Comprehensive, effective, and well-funded, Luxembourg’s medical sector provides the country with top-notch treatment and care.
Luxembourg has made quality healthcare a priority for its residents, spending more per capita than almost every other OECD member state and more than any other state in the EU. The country spends about 1,000 euros more per capita than Germany, the second-highest spender in the EU, according to 2015 figures. This results in one of the highest life expectancies in the EU. Although the country’s population is only just over 600,000, it has four regional hospitals as well as countless specialised medical centres. The healthcare needs of inhabitants are served by 2,331 doctors, and the Grand Duchy has more nurses per capita than most OECD countries, nearly 12 per 1,000 inhabitants. More than 95 percent of inhabitants are covered under the national healthcare scheme, which is both generous and comprehensive. Patients in Luxembourg benefit from an open, multilingual, and competitive system that allows them to choose their own doctors and visit specialists without having to first get a referral. The healthcare system is built around a firm declaration of patients’ rights that puts their needs and expectations squarely at the centre.
The largest hospital complex in Luxembourg is the Centre Hospitalier de Luxembourg (CHL), which is located in Luxembourg City and was opened in 1975. It contains a general hospital, a newly constructed and modern maternity ward, a pediatric clinic called the Kannerklinik, and the Clinique d’Eich, which is located a few kilometres away. In addition to providing excellent care, since its founding the CHL has made teaching and research a large part of its mission. While Luxembourg doesn’t have a medical school, many of the CHL’s services are recognised in neighbouring countries and are used in training and internship programs for future doctors, pharmacists, and biologists.
The second-largest hospital group is Hôpitaux Robert Schuman, formed in 2014 from the merger of the Clinique Bohler, Kirchberg Hospital, the Zithaklinik, and the Clinique Sainte Marie. The group employs more than 280 doctors and 2,250 staff who provide high-quality medical care. Units include women’s and children’s health, geriatrics, cognitive-behavioural, psychiatric, internal medicine, musculoskeletal, and abdominal-oncological.
To provide care for those who live farther away from the capital, there are two other hospitals, one called Centre Hospitalier du Nord (CHdN) in the north of the country, and one in the south, Emile Mayrisch Hospital (CHEM), both of which also have emergency units.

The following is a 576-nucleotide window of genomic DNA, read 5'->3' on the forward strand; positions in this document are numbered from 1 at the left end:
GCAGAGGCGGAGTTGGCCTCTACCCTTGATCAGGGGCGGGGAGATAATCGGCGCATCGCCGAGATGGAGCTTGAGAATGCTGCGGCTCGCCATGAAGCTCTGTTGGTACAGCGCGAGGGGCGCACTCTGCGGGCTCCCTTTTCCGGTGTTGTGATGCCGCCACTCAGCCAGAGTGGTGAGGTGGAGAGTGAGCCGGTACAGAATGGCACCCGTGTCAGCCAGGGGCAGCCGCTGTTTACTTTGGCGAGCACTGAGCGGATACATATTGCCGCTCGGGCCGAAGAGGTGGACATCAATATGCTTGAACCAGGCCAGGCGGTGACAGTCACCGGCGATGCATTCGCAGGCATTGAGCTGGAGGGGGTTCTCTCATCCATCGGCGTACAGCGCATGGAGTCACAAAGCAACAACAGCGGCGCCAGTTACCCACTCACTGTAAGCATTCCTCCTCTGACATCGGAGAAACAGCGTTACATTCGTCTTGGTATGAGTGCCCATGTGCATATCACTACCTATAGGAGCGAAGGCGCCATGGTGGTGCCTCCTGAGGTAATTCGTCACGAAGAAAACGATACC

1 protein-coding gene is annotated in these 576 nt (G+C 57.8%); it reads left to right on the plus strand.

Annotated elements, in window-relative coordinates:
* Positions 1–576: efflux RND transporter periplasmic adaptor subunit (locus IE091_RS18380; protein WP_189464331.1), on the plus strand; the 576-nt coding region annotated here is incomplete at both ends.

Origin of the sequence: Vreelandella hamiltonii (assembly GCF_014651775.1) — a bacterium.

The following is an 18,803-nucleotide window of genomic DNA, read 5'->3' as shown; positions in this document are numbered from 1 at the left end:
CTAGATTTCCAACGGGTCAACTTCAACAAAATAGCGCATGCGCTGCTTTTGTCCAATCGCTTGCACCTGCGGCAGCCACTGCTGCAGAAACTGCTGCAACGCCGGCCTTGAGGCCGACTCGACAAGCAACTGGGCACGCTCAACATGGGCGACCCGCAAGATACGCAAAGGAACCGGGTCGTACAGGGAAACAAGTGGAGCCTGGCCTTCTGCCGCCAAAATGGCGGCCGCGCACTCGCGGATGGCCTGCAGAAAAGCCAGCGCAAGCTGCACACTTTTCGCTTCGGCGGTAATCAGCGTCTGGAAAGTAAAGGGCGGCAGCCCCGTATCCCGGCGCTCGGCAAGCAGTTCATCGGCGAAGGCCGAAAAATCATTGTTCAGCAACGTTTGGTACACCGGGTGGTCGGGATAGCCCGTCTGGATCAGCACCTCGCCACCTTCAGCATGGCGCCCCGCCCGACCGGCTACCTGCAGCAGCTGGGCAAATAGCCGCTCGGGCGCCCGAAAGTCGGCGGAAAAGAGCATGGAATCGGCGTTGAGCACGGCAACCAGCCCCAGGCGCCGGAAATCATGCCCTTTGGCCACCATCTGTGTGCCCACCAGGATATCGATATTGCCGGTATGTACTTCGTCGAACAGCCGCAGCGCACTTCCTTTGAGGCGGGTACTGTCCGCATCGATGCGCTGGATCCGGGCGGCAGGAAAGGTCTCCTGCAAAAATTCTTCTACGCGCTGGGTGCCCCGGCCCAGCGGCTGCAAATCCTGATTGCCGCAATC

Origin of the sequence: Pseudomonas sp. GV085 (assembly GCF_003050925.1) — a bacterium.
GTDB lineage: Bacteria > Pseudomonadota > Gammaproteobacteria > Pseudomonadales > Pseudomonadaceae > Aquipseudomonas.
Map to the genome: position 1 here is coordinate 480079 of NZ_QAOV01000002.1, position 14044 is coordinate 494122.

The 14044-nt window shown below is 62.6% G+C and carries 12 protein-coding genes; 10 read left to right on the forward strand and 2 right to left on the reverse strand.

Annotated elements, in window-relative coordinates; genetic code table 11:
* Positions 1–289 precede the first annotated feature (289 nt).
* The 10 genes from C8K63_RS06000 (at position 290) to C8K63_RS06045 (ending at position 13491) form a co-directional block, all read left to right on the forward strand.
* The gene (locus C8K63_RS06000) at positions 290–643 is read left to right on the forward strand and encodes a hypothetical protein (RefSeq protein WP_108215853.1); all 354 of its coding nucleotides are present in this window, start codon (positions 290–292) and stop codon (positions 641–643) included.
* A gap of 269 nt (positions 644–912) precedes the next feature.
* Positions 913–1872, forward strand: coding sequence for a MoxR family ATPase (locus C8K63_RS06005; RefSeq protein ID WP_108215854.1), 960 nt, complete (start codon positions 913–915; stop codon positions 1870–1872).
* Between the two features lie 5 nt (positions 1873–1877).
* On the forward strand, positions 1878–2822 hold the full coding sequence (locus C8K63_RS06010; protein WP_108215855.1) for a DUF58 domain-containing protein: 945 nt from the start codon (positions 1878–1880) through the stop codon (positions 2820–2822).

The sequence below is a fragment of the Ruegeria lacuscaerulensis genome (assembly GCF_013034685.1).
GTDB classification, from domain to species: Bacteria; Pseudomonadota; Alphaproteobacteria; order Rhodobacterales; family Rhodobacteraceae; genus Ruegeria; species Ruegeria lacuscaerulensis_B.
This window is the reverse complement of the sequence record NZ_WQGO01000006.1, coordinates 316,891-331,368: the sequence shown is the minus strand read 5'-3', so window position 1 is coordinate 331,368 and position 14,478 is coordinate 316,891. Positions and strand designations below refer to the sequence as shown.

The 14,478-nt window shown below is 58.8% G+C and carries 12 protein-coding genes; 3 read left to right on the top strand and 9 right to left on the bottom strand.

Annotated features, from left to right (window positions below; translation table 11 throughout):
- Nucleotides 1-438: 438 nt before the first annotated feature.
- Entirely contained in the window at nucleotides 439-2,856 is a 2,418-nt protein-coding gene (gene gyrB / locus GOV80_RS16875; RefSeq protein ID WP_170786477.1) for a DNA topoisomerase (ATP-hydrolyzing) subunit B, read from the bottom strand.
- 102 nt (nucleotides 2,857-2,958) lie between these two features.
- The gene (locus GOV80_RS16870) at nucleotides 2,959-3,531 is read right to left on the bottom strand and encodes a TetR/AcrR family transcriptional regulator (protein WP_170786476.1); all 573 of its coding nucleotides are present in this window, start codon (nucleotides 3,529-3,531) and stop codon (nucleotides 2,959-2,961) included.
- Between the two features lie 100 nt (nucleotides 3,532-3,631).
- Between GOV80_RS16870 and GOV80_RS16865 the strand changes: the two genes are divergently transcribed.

The state-funded healthcare system, which is managed by the National Health Fund (Caisse Nationale de Santé, or CNS), provides medical coverage and is based on three principles: compulsory health insurance, open choice of provider for patients, and obligatory compliance from providers who must abide by a fixed set of fees and services. All employees as well as freelance workers are obliged to pay into the social security system, which then grants healthcare to them and dependent family members. Healthcare providers will ask to see a patient’s social security card, and payment is usually rendered by the patient and later reimbursed between 80 to 100 percent, although for some medical services the CNS and provider deal with the costs themselves. More than 90 percent of healthcare services are covered by the CNS, but half of all residents still choose to take out supplemental insurance, often to have complete coverage for vision and dental care.
As further proof of the Grand Duchy’s commitment to quality healthcare, the University of Luxembourg is establishing a new bachelor’s programme in medicine that is expected to launch in 2020. The programme will be conducted in close collaboration with four French universities including the University of Lorraine and the University of Strasbourg, and its aim will be to prepare students for ‘medicine of the future’, says Prof. Rudi Balling, Director of the Luxembourg Centre for Systems Biomedicine (LCSB). Nearly €767 million from the state will help to fund the programme, and the funds will also support new specialised training programmes in oncology and neurology.
The quality of Luxembourg’s medical sector is greatly boosted by the Luxembourg Institute of Health (LIH), a public research organisation at the cutting-edge of biomedical sciences. It strives to provide research that will directly impact clinical settings and improve outcomes for patients. In 2018, its more than 200 scientists were responsible for 274 publications and led 370 ongoing projects.
The LIH focuses on four areas including cancer, immunological disorders, neurodegenerative diseases, and preventative medicine, which are all covered by three departments. The Department of Oncology investigates the most prevalent types of cancer in Luxembourg. Meanwhile, the Department of Infection and Immunity labours to shed light on infectious and inflammatory diseases by fostering collaboration with immunologists, engineers, biochemists, and computational and systems biologists. The Department of Population Health investigates the major causes of morbidity and mortality, integrating a wide range of research fields such as sports medicine, health economics, and human biomonitoring.
The institute also includes the Integrated BioBank of Luxembourg (IBBL), which by 2019 was estimated to have collected nearly a million samples.